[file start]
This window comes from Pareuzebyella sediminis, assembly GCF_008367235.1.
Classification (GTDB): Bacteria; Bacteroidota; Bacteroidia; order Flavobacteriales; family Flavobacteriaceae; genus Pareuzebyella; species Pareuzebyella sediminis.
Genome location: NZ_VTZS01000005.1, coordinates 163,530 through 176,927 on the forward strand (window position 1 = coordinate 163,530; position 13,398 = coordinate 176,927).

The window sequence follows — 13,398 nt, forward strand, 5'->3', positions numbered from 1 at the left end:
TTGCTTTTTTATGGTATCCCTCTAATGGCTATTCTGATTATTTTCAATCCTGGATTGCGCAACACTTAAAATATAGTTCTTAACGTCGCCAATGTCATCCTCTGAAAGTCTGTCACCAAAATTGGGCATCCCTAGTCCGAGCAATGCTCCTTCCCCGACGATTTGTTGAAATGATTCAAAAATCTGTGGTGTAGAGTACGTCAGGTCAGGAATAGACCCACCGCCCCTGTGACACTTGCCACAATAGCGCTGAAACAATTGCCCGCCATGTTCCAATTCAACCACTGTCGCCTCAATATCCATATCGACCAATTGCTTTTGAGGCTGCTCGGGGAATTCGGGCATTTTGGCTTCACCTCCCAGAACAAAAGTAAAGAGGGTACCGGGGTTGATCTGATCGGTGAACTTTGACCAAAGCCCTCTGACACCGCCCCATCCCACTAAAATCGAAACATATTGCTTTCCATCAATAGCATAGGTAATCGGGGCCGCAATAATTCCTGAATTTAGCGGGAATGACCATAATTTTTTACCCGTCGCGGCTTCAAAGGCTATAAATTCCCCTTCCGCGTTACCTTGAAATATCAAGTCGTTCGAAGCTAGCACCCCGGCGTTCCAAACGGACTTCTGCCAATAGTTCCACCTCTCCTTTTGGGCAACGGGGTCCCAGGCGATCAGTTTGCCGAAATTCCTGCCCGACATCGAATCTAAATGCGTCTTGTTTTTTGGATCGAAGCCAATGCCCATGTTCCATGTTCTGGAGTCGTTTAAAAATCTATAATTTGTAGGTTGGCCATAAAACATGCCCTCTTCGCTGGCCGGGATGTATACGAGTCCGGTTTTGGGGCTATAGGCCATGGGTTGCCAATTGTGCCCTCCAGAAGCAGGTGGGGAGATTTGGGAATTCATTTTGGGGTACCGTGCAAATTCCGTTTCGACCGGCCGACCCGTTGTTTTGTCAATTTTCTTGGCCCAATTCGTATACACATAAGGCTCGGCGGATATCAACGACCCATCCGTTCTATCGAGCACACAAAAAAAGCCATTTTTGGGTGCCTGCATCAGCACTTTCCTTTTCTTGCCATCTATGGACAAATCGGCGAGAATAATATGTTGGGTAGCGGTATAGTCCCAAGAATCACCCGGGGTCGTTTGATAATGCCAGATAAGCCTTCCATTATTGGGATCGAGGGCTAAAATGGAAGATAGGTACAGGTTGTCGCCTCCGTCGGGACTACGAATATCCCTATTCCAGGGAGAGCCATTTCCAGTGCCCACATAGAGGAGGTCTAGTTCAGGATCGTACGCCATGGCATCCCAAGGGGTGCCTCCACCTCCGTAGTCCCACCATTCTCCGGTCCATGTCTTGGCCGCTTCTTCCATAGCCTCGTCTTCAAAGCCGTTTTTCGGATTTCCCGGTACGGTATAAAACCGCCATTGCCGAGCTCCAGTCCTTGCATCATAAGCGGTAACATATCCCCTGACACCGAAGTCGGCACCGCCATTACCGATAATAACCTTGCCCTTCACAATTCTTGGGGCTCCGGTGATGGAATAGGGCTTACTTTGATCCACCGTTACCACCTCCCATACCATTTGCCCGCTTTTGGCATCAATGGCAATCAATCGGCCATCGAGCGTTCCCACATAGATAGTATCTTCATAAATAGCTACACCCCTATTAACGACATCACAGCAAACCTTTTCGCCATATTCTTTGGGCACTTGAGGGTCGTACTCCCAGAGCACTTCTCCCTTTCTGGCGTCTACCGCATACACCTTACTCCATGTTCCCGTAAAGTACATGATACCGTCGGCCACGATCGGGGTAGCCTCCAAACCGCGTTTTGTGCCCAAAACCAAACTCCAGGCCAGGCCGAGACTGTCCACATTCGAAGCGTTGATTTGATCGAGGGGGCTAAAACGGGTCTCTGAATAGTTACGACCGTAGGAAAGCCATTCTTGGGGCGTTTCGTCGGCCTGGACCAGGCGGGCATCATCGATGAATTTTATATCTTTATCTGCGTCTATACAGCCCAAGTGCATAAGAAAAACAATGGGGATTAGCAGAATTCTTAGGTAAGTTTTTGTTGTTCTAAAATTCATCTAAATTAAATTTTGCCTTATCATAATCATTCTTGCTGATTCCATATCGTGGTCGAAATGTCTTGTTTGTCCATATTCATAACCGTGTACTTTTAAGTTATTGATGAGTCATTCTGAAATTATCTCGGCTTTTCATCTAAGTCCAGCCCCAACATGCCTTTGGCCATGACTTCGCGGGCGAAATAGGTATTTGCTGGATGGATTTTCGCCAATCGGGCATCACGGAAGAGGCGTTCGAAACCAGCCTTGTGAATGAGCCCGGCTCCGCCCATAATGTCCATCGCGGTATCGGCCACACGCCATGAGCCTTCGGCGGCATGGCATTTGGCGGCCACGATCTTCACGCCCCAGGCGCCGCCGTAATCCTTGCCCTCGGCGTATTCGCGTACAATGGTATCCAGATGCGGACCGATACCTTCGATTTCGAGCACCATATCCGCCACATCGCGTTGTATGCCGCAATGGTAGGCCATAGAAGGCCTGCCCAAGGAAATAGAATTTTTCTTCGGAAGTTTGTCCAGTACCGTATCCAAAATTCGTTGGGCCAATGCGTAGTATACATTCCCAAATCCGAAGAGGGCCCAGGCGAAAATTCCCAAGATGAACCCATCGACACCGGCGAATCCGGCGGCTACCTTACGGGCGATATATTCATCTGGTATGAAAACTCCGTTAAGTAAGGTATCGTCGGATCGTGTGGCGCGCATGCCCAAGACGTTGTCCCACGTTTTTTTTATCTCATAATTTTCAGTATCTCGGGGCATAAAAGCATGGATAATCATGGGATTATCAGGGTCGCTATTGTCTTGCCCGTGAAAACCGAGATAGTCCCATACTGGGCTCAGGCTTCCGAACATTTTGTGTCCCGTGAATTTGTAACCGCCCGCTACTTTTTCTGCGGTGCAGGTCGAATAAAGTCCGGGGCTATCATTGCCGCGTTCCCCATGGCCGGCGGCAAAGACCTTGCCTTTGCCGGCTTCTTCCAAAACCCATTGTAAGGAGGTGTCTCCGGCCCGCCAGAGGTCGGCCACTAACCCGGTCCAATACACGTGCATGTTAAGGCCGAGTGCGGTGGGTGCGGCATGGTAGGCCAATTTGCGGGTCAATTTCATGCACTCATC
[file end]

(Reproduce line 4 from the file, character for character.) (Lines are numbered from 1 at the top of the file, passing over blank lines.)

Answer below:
The window sequence follows — 13,398 nt, forward strand, 5'->3', positions numbered from 1 at the left end: